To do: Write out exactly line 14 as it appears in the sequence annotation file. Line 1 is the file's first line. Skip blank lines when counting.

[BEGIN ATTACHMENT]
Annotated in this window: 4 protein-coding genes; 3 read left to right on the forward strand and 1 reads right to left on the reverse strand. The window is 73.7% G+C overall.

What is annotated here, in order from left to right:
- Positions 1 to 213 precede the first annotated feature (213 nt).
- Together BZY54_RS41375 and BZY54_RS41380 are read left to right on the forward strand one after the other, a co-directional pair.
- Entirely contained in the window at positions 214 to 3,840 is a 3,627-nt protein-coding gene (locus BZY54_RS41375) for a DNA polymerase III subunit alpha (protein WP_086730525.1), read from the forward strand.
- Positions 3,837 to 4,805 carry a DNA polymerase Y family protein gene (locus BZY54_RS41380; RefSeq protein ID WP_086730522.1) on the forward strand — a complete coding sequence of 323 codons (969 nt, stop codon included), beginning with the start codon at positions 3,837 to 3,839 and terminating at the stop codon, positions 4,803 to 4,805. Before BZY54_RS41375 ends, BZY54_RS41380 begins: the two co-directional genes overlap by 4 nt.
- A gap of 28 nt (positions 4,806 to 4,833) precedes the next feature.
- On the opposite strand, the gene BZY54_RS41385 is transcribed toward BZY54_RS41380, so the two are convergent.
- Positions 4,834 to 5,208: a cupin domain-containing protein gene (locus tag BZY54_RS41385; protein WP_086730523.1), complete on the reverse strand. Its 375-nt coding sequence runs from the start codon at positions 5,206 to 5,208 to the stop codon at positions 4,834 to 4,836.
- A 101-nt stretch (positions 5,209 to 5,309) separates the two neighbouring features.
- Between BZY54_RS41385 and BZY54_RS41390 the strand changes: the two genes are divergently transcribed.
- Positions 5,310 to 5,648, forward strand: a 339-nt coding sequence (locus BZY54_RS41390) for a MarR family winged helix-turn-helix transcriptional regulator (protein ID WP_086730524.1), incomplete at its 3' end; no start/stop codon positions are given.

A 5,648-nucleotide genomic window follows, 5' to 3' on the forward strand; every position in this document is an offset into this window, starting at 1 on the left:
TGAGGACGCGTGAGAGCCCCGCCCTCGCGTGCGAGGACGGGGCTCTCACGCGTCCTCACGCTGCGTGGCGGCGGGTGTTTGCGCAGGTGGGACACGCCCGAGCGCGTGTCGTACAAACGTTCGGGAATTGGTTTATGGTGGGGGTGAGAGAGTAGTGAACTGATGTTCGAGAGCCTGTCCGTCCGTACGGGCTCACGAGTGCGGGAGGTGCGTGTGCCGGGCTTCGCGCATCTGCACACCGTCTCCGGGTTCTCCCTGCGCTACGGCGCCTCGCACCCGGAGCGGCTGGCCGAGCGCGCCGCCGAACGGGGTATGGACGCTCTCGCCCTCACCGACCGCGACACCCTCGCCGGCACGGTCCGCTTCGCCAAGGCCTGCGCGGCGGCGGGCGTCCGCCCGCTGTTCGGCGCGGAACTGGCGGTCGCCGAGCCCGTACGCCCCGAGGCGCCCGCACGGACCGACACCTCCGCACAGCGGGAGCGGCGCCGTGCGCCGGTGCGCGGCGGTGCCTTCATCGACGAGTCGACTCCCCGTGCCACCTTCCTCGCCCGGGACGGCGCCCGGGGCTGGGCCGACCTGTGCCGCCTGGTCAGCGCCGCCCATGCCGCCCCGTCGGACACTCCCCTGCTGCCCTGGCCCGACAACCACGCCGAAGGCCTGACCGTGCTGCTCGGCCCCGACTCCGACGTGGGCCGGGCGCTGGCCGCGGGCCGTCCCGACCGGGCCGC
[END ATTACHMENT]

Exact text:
TGAGGACGCGTGAGAGCCCCGCCCTCGCGTGCGAGGACGGGGCTCTCACGCGTCCTCACGCTGCGTGGCGGCGGGTGTTTGCGCAGGTGGGACACGCCCGAGCGCGTGTCGTACAAACGTTCGGGAATTGGTTTATGGTGGGGGTGAGAGAGTAGTGAACTGATGTTCGAGAGCCTGTCCGTCCGTACGGGCTCACGAGTGCGGGAGGTGCGTGTGCCGGGCTTCGCGCATCTGCACACCGTCTCCGGGTTCTCCCTGCGCTACGGCGCCTCGCACCCGGAGCGGCTGGCCGAGCGCGCCGCCGAACGGGGTATGGACGCTCTCGCCCTCACCGACCGCGACACCCTCGCCGGCACGGTCCGCTTCGCCAAGGCCTGCGCGGCGGCGGGCGTCCGCCCGCTGTTCGGCGCGGAACTGGCGGTCGCCGAGCCCGTACGCCCCGAGGCGCCCGCACGGACCGACACCTCCGCACAGCGGGAGCGGCGCCGTGCGCCGGTGCGCGGCGGTGCCTTCATCGACGAGTCGACTCCCCGTGCCACCTTCCTCGCCCGGGACGGCGCCCGGGGCTGGGCCGACCTGTGCCGCCTGGTCAGCGCCGCCCATGCCGCCCCGTCGGACACTCCCCTGCTGCCCTGGCCCGACAACCACGCCGAAGGCCTGACCGTGCTGCTCGGCCCCGACTCCGACGTGGGCCGGGCGCTGGCCGCGGGCCGTCCCGACCGGGCCGC